USFWS’s biobanking initiative aims to preserve endangered species’ genetic data, combating biodiversity loss from climate change threats.
In response to the escalating threats posed by climate change to wildlife, the U.S. Fish & Wildlife Service (USFWS) has announced a groundbreaking initiative. Collaborating with the nonprofit Revive & Restore and other partners, they aim to establish a "genetic library" of the nation's endangered species.
The threats from climate change, such as habitat loss and reduced food availability, are pushing many endangered species in the U.S. towards the brink of extinction. The loss of these species would also mean the loss of invaluable genetic data.
The USFWS's innovative solution involves "biobanking." This process entails collecting biological samples like blood, tissues, and reproductive cells from endangered animals. These samples are then cryogenically preserved at temperatures of at least -256 degrees Fahrenheit and stored in a USDA facility located in Colorado. Furthermore, the genetic information from these samples will be sequenced and made available on GenBank, a public database. This will allow researchers to study and compare the genomes of these endangered species.
This initiative is not just about preservation. The cryogenically preserved cells could play a pivotal role in future conservation strategies. Experts believe that these samples could introduce much-needed genetic diversity into captive breeding programs or even be used in cloning efforts.
Seth Willey, a senior official with the FWS, emphasized the importance of modern solutions for contemporary conservation challenges. He highlighted biobanking as a tool that can help conserve the biodiversity of today for future generations. Since its inception in January, the project has successfully gathered and preserved samples from five endangered species, including the Mexican wolf and the Florida bonneted bat. While the pilot phase focuses on 24 U.S. endangered mammals, the ultimate goal is much grander: to biobank every endangered mammal in the country.
A testament to the potential of this initiative is the story of the black-footed ferret. Once abundant across the Great Plains, this species is now among North America's most endangered, with a mere 300 individuals in the wild. A significant challenge in conserving this species is its limited gene pool, as nearly every black-footed ferret descends from just seven ancestors. This lack of genetic diversity makes them susceptible to threats like diseases.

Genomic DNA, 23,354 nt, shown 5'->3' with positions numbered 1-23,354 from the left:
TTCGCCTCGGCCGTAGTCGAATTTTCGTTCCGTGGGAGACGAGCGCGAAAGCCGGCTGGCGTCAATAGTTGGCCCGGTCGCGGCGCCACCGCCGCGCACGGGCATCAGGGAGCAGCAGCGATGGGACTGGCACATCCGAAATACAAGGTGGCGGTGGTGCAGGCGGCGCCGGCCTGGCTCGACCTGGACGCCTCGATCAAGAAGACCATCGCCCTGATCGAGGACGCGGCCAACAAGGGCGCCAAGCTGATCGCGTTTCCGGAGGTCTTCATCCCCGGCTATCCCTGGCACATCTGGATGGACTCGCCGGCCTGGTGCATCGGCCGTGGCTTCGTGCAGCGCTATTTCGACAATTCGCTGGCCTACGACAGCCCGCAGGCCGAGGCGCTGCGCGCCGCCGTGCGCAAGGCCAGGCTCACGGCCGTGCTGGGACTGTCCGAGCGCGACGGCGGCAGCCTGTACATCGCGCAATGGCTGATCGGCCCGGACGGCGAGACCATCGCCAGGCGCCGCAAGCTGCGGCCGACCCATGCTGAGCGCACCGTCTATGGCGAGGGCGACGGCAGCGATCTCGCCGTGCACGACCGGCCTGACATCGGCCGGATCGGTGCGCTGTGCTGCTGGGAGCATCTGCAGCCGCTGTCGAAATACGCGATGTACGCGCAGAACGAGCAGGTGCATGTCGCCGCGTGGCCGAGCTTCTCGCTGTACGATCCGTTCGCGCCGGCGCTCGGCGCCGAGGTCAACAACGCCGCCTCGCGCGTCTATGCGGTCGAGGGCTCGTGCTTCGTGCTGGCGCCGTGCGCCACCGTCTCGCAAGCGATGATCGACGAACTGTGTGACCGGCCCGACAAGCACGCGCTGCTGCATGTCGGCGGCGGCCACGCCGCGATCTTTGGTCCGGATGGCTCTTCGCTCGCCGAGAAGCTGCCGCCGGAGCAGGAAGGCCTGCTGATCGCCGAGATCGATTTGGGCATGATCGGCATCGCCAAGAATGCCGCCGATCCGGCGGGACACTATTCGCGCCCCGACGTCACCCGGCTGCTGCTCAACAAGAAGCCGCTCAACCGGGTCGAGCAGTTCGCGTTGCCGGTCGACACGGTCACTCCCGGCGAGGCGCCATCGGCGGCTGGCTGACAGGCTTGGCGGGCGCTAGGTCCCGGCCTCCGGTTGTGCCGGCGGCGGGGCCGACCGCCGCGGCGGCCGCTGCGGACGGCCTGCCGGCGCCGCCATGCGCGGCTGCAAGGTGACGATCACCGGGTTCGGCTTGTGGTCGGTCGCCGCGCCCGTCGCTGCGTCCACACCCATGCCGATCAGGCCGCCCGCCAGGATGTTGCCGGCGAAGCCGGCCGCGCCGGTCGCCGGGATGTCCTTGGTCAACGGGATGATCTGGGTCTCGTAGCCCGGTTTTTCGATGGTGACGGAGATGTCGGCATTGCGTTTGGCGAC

However, in a historic breakthrough in 2020, scientists in Fort Collins, Colorado, cloned a black-footed ferret named Elizabeth Ann. This clone was created using tissue from a sample frozen in the 1980s, introducing much-needed genetic diversity to the species. This achievement was a collaborative effort involving the FWS, Revive & Restore, and the San Diego Zoo Alliance.
Oliver Ryder, a conservation genetics expert at the San Diego Zoo Wildlife Alliance, underscored the significance of this achievement. He highlighted the potential of using frozen cells, stored for decades, to reintroduce genetic resilience lost over time.
Elizabeth Ann's existence underscores the importance of proactive biobanking. Ryan Phelan, the executive director of Revive & Restore, remarked on the foresight of those who preserved living tissues decades ago, even without a clear understanding of how science might evolve.
According to Inside Climate News, the current focus of the biobanking project is on collection, preservation, and genome cataloging. While cloning isn't an immediate goal, the stored genomes can assist researchers in evaluating genetic diversity and pinpointing populations at risk. Moreover, these frozen samples might support future conservation technologies that are yet to be conceived.
In essence, the USFWS's biobanking initiative is a forward-thinking endeavor, ensuring that the rich biodiversity of the U.S. is preserved for generations to come.
More inspiring green news similar to this: